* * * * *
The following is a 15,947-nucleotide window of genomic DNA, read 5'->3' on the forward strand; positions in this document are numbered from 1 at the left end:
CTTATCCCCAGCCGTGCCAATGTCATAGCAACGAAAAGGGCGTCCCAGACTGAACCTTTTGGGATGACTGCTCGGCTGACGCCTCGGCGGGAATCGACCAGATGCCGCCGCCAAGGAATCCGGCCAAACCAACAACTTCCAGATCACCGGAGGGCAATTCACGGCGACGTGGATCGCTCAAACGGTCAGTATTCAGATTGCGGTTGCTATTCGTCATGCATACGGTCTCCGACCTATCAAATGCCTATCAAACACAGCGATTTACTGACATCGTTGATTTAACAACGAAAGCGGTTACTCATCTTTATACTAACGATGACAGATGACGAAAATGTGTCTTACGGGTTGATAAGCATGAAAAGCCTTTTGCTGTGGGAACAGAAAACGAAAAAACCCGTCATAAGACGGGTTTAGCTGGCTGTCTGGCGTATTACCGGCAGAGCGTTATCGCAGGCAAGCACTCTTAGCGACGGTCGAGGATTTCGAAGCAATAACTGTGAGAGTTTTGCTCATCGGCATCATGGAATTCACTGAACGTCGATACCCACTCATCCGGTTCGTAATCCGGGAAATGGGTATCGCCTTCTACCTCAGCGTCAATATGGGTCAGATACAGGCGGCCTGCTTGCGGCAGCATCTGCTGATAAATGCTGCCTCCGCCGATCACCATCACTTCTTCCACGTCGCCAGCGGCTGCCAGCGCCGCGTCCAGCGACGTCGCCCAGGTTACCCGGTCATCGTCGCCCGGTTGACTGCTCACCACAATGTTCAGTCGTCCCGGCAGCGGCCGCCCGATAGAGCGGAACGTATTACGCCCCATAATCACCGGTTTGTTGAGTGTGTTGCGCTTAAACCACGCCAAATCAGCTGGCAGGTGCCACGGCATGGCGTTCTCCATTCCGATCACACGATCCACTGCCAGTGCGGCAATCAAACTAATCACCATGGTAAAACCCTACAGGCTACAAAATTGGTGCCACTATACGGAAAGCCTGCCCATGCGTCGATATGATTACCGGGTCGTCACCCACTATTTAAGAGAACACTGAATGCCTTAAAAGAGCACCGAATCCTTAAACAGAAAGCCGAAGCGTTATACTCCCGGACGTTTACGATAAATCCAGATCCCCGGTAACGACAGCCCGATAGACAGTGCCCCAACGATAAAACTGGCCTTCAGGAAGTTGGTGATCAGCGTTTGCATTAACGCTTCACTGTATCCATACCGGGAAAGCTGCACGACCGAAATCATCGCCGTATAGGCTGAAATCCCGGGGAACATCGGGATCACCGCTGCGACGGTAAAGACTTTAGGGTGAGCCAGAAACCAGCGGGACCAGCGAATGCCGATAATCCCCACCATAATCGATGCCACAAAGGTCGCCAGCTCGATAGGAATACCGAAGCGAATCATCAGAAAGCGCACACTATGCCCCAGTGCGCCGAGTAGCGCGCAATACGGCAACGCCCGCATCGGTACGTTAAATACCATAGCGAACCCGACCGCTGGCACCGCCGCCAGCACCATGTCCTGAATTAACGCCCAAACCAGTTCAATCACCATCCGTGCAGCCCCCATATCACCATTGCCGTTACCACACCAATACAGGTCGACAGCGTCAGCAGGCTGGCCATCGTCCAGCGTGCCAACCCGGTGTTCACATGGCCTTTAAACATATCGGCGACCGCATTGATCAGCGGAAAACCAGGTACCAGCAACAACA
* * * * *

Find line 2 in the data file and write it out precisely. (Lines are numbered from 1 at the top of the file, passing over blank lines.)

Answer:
CTTATCCCCAGCCGTGCCAATGTCATAGCAACGAAAAGGGCGTCCCAGACTGAACCTTTTGGGATGACTGCTCGGCTGACGCCTCGGCGGGAATCGACCAGATGCCGCCGCCAAGGAATCCGGCCAAACCAACAACTTCCAGATCACCGGAGGGCAATTCACGGCGACGTGGATCGCTCAAACGGTCAGTATTCAGATTGCGGTTGCTATTCGTCATGCATACGGTCTCCGACCTATCAAATGCCTATCAAACACAGCGATTTACTGACATCGTTGATTTAACAACGAAAGCGGTTACTCATCTTTATACTAACGATGACAGATGACGAAAATGTGTCTTACGGGTTGATAAGCATGAAAAGCCTTTTGCTGTGGGAACAGAAAACGAAAAAACCCGTCATAAGACGGGTTTAGCTGGCTGTCTGGCGTATTACCGGCAGAGCGTTATCGCAGGCAAGCACTCTTAGCGACGGTCGAGGATTTCGAAGCAATAACTGTGAGAGTTTTGCTCATCGGCATCATGGAATTCACTGAACGTCGATACCCACTCATCCGGTTCGTAATCCGGGAAATGGGTATCGCCTTCTACCTCAGCGTCAATATGGGTCAGATACAGGCGGCCTGCTTGCGGCAGCATCTGCTGATAAATGCTGCCTCCGCCGATCACCATCACTTCTTCCACGTCGCCAGCGGCTGCCAGCGCCGCGTCCAGCGACGTCGCCCAGGTTACCCGGTCATCGTCGCCCGGTTGACTGCTCACCACAATGTTCAGTCGTCCCGGCAGCGGCCGCCCGATAGAGCGGAACGTATTACGCCCCATAATCACCGGTTTGTTGAGTGTGTTGCGCTTAAACCACGCCAAATCAGCTGGCAGGTGCCACGGCATGGCGTTCTCCATTCCGATCACACGATCCACTGCCAGTGCGGCAATCAAACTAATCACCATGGTAAAACCCTACAGGCTACAAAATTGGTGCCACTATACGGAAAGCCTGCCCATGCGTCGATATGATTACCGGGTCGTCACCCACTATTTAAGAGAACACTGAATGCCTTAAAAGAGCACCGAATCCTTAAACAGAAAGCCGAAGCGTTATACTCCCGGACGTTTACGATAAATCCAGATCCCCGGTAACGACAGCCCGATAGACAGTGCCCCAACGATAAAACTGGCCTTCAGGAAGTTGGTGATCAGCGTTTGCATTAACGCTTCACTGTATCCATACCGGGAAAGCTGCACGACCGAAATCATCGCCGTATAGGCTGAAATCCCGGGGAACATCGGGATCACCGCTGCGACGGTAAAGACTTTAGGGTGAGCCAGAAACCAGCGGGACCAGCGAATGCCGATAATCCCCACCATAATCGATGCCACAAAGGTCGCCAGCTCGATAGGAATACCGAAGCGAATCATCAGAAAGCGCACACTATGCCCCAGTGCGCCGAGTAGCGCGCAATACGGCAACGCCCGCATCGGTACGTTAAATACCATAGCGAACCCGACCGCTGGCACCGCCGCCAGCACCATGTCCTGAATTAACGCCCAAACCAGTTCAATCACCATCCGTGCAGCCCCCATATCACCATTGCCGTTACCACACCAATACAGGTCGACAGCGTCAGCAGGCTGGCCATCGTCCAGCGTGCCAACCCGGTGTTCACATGGCCTTTAAACATATCGGCGACCGCATTGATCAGCGGAAAACCAGGTACCAGCAACAACA